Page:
Surveys Said…

Which brings us to three recent surveys on the current U.S. Supreme Court. One from the Pew Center shows, among other things, the Court’s overall approval rating nudging back above 50 percent. Public approval of the Court had dropped to 48 percent in the summer of 2013. At the same time there is both survey data, this time in a new Democracy Corps study,  as well as anecdotal evidence that the public more-and-more sees the Court as just an extension of politics by other means.

Here is a key takeaway from the Democracy Corps survey: “Two recent decisions on campaign finance have only served to intensify Americans’ dissatisfaction with the Court. The Citizens United ruling is deeply unpopular across every partisan and demographic group while Americans of nearly every stripe believe the recent McCutcheon ruling will make our political system more corrupt – again with broad consensus across Democrats, Independents, and Republicans.”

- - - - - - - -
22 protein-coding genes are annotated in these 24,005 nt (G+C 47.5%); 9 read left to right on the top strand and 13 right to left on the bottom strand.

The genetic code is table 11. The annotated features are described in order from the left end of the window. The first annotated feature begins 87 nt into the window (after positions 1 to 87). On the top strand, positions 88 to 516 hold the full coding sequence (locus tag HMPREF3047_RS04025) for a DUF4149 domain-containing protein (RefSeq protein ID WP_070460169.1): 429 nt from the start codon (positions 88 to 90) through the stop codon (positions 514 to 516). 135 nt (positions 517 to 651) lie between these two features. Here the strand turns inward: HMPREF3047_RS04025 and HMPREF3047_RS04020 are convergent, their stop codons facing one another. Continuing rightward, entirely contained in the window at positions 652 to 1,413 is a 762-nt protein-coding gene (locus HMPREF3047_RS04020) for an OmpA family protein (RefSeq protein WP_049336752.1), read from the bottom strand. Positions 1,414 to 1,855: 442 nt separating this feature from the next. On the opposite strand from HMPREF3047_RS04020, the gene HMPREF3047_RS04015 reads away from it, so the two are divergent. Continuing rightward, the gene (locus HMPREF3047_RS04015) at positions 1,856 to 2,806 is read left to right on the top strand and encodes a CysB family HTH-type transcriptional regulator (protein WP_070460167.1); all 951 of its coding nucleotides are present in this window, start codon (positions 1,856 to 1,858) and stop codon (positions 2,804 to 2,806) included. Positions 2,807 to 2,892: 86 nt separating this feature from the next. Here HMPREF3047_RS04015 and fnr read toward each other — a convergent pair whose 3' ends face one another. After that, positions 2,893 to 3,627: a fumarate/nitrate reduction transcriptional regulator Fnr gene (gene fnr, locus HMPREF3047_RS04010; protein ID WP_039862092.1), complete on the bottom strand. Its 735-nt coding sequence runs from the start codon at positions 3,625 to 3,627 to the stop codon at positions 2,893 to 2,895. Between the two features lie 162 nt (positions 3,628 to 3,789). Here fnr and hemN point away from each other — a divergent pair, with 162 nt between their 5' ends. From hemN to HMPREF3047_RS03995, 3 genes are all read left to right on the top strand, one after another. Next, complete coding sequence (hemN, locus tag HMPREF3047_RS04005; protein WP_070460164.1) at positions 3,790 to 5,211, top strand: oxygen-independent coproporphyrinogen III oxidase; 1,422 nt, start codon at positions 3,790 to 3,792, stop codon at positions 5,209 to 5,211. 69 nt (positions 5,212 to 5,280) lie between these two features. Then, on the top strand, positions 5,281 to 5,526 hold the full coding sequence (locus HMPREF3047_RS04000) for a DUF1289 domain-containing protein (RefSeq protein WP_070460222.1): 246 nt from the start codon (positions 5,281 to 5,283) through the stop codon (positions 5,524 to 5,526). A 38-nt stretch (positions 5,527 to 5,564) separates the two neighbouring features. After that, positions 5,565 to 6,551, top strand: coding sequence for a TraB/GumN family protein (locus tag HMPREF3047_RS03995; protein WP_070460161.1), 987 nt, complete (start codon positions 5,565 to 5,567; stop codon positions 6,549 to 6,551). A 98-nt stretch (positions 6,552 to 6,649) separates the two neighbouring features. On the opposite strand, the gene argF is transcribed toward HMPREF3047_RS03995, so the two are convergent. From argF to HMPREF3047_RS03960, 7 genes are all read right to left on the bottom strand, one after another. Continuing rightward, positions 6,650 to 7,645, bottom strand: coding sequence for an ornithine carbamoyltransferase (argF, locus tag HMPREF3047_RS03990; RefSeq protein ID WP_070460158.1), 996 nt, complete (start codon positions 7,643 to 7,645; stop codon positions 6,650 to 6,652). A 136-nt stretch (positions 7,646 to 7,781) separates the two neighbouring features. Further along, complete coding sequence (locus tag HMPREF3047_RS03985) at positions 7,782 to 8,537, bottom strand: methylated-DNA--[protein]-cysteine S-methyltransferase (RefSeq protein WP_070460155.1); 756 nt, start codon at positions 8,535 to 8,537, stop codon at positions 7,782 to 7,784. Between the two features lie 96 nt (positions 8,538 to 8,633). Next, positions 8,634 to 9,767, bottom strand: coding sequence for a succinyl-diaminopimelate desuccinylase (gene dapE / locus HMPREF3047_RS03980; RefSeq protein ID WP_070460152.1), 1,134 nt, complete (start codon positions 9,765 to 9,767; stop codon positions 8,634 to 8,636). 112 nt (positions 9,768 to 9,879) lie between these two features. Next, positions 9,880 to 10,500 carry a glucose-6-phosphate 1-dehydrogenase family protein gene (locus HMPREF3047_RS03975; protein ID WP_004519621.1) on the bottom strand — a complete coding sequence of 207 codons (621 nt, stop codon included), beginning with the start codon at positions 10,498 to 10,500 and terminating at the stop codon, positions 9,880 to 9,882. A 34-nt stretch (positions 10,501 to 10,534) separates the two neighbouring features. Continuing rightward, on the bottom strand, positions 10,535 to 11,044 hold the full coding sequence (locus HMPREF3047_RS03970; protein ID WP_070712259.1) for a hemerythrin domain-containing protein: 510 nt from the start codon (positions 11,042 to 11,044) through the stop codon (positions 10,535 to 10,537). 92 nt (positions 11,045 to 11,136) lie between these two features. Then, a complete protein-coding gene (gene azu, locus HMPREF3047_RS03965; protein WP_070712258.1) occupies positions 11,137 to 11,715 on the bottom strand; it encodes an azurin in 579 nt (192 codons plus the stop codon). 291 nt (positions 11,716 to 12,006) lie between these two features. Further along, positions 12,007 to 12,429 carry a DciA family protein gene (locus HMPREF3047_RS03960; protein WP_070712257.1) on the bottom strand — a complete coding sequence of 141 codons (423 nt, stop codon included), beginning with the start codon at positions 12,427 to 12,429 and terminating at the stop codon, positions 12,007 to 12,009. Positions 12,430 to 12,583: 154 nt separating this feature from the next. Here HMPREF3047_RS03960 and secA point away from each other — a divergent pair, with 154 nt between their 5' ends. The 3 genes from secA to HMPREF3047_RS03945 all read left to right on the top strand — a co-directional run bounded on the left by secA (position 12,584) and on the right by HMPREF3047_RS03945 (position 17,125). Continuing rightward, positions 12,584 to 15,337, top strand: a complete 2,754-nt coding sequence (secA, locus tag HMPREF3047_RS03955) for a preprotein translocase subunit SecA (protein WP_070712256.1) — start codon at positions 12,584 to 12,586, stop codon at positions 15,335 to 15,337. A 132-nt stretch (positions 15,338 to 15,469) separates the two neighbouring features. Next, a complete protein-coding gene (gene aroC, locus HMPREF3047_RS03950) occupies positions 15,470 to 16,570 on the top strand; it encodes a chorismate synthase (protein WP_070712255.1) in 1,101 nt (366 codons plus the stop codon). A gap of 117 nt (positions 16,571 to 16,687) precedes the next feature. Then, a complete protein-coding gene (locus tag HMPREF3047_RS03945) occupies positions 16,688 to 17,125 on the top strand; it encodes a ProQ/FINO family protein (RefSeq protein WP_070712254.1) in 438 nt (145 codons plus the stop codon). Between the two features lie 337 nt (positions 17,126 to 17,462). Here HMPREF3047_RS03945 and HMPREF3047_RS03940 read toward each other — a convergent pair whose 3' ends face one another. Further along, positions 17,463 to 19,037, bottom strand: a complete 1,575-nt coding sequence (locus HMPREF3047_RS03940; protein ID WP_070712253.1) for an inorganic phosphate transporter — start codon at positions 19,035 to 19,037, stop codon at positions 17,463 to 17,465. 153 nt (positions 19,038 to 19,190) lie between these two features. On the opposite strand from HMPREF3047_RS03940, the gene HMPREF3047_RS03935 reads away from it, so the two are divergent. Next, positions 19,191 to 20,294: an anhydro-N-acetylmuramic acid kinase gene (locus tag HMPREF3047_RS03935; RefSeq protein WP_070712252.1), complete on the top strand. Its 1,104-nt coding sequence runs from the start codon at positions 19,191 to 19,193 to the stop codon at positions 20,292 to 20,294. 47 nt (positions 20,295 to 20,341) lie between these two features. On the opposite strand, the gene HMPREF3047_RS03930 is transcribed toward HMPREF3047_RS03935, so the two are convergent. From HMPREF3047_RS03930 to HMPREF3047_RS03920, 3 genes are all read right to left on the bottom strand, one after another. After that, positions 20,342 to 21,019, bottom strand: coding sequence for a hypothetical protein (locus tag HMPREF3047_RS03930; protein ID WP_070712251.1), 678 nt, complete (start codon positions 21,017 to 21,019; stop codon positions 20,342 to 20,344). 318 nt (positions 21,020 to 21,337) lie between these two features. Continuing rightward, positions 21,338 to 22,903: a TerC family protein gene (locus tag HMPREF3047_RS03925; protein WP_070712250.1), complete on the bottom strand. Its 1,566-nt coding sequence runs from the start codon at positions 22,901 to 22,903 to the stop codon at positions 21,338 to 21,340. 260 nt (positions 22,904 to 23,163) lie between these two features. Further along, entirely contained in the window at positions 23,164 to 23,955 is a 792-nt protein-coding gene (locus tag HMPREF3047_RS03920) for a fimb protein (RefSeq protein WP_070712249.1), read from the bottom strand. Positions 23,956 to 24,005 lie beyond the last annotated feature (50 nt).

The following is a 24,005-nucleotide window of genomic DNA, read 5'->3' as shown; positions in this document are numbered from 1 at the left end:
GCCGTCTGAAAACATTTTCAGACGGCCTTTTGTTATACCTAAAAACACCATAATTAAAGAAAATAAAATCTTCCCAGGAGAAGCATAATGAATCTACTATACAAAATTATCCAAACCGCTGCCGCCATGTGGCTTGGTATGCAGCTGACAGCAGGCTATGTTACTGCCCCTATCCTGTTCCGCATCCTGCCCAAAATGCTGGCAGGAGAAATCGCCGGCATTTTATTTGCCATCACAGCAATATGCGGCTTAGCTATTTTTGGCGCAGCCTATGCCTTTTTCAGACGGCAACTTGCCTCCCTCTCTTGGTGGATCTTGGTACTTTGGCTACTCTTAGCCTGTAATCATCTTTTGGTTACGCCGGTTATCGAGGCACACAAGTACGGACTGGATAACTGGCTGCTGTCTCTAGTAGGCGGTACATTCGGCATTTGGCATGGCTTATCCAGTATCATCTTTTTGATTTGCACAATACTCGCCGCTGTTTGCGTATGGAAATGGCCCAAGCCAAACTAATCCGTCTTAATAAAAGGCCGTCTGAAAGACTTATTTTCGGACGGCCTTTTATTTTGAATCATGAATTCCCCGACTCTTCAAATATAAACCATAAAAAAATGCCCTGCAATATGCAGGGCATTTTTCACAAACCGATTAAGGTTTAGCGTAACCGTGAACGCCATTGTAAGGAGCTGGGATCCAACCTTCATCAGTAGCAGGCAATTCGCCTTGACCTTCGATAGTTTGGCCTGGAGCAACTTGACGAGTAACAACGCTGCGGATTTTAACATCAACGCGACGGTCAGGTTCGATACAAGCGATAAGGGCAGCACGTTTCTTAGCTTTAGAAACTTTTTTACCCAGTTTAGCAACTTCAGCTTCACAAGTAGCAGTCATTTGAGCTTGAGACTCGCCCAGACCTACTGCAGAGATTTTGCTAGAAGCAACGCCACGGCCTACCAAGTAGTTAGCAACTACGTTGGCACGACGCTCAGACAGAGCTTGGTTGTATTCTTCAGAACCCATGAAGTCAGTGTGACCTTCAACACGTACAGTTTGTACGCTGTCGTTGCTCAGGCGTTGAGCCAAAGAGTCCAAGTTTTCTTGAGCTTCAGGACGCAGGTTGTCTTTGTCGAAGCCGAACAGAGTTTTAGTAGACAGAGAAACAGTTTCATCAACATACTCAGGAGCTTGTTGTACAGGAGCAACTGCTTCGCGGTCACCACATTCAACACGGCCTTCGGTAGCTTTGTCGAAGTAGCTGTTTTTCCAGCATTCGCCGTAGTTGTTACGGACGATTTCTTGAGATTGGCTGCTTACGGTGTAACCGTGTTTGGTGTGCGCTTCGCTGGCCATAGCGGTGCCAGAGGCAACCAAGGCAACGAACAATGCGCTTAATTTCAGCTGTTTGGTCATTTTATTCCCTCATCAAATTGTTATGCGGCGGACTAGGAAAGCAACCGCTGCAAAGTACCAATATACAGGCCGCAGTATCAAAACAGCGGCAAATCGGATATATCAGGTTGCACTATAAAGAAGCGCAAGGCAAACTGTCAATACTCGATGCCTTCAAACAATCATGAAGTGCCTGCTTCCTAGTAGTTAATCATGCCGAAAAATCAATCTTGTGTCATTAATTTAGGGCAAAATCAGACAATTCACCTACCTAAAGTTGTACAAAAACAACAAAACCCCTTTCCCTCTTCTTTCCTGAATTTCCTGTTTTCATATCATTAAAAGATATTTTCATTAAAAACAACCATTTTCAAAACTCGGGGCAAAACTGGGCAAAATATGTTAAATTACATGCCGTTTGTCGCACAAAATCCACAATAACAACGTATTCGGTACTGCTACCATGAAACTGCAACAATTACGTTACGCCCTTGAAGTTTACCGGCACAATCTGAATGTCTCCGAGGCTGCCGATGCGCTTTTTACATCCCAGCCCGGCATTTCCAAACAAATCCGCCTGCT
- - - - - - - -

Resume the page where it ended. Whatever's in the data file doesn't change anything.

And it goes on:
The Democracy Corps survey seems to contradict the Pew survey with its finding that “just 35 percent give the court a positive job performance rating and a strong majority believe that Justices are influenced more by their own personal beliefs and political leanings than by a strict legal analysis.” 

Another new study was prepared by several academics who reviewed free speech cases before the Supreme Court and this survey found – maybe this won’t surprise you – that more liberal judges tend to support the free speech claims of liberals and more conservative judges tend to support the claims of conservatives. “While liberal justices are over all more supportive of free speech claims than conservative justices,” the study found, “the votes of both liberal and conservative justices tend to reflect their preferences toward the ideological groupings of the speaker.”